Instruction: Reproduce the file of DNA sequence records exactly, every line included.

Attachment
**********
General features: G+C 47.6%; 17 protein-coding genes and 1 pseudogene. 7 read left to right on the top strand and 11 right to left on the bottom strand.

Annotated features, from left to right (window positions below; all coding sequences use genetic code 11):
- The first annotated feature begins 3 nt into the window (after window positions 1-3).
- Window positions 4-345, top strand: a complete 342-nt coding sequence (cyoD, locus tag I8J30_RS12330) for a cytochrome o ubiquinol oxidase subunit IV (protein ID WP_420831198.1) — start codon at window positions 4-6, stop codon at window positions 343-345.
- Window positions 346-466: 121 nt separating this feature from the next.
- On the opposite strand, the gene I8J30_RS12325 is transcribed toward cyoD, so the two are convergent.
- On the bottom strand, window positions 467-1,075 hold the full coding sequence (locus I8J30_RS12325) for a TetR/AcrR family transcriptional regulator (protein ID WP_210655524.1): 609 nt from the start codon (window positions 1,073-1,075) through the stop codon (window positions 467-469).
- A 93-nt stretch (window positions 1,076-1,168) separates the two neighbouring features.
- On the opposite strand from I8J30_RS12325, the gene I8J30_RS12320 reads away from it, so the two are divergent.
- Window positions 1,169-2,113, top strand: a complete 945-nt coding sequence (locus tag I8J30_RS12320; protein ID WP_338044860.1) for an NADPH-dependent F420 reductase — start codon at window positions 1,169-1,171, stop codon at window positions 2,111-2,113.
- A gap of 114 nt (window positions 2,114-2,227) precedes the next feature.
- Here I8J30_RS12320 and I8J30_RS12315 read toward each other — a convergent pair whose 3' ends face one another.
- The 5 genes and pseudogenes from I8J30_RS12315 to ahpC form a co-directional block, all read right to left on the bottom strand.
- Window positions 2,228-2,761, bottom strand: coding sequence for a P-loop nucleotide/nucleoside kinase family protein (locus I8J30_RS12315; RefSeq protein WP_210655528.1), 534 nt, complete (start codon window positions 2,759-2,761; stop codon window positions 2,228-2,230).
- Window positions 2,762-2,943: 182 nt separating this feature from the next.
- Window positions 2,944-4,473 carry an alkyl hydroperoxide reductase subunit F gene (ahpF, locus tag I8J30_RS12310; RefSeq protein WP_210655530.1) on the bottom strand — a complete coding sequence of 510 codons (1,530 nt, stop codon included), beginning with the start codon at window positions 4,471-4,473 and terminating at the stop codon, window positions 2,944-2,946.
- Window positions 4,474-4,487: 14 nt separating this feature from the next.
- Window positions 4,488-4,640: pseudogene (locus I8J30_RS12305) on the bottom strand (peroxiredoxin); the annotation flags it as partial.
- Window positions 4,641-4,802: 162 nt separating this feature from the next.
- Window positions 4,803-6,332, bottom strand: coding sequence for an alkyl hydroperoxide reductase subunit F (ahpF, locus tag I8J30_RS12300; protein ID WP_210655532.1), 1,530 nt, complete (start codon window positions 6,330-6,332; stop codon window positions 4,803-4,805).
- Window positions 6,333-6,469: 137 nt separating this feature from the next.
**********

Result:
General features: G+C 47.6%; 17 protein-coding genes and 1 pseudogene. 7 read left to right on the top strand and 11 right to left on the bottom strand.

Annotated features, from left to right (window positions below; all coding sequences use genetic code 11):
- The first annotated feature begins 3 nt into the window (after window positions 1-3).
- Window positions 4-345, top strand: a complete 342-nt coding sequence (cyoD, locus tag I8J30_RS12330) for a cytochrome o ubiquinol oxidase subunit IV (protein ID WP_420831198.1) — start codon at window positions 4-6, stop codon at window positions 343-345.
- Window positions 346-466: 121 nt separating this feature from the next.
- On the opposite strand, the gene I8J30_RS12325 is transcribed toward cyoD, so the two are convergent.
- On the bottom strand, window positions 467-1,075 hold the full coding sequence (locus I8J30_RS12325) for a TetR/AcrR family transcriptional regulator (protein ID WP_210655524.1): 609 nt from the start codon (window positions 1,073-1,075) through the stop codon (window positions 467-469).
- A 93-nt stretch (window positions 1,076-1,168) separates the two neighbouring features.
- On the opposite strand from I8J30_RS12325, the gene I8J30_RS12320 reads away from it, so the two are divergent.
- Window positions 1,169-2,113, top strand: a complete 945-nt coding sequence (locus tag I8J30_RS12320; protein ID WP_338044860.1) for an NADPH-dependent F420 reductase — start codon at window positions 1,169-1,171, stop codon at window positions 2,111-2,113.
- A gap of 114 nt (window positions 2,114-2,227) precedes the next feature.
- Here I8J30_RS12320 and I8J30_RS12315 read toward each other — a convergent pair whose 3' ends face one another.
- The 5 genes and pseudogenes from I8J30_RS12315 to ahpC form a co-directional block, all read right to left on the bottom strand.
- Window positions 2,228-2,761, bottom strand: coding sequence for a P-loop nucleotide/nucleoside kinase family protein (locus I8J30_RS12315; RefSeq protein WP_210655528.1), 534 nt, complete (start codon window positions 2,759-2,761; stop codon window positions 2,228-2,230).
- Window positions 2,762-2,943: 182 nt separating this feature from the next.
- Window positions 2,944-4,473 carry an alkyl hydroperoxide reductase subunit F gene (ahpF, locus tag I8J30_RS12310; RefSeq protein WP_210655530.1) on the bottom strand — a complete coding sequence of 510 codons (1,530 nt, stop codon included), beginning with the start codon at window positions 4,471-4,473 and terminating at the stop codon, window positions 2,944-2,946.
- Window positions 4,474-4,487: 14 nt separating this feature from the next.
- Window positions 4,488-4,640: pseudogene (locus I8J30_RS12305) on the bottom strand (peroxiredoxin); the annotation flags it as partial.
- Window positions 4,641-4,802: 162 nt separating this feature from the next.
- Window positions 4,803-6,332, bottom strand: coding sequence for an alkyl hydroperoxide reductase subunit F (ahpF, locus tag I8J30_RS12300; protein ID WP_210655532.1), 1,530 nt, complete (start codon window positions 6,330-6,332; stop codon window positions 4,803-4,805).
- Window positions 6,333-6,469: 137 nt separating this feature from the next.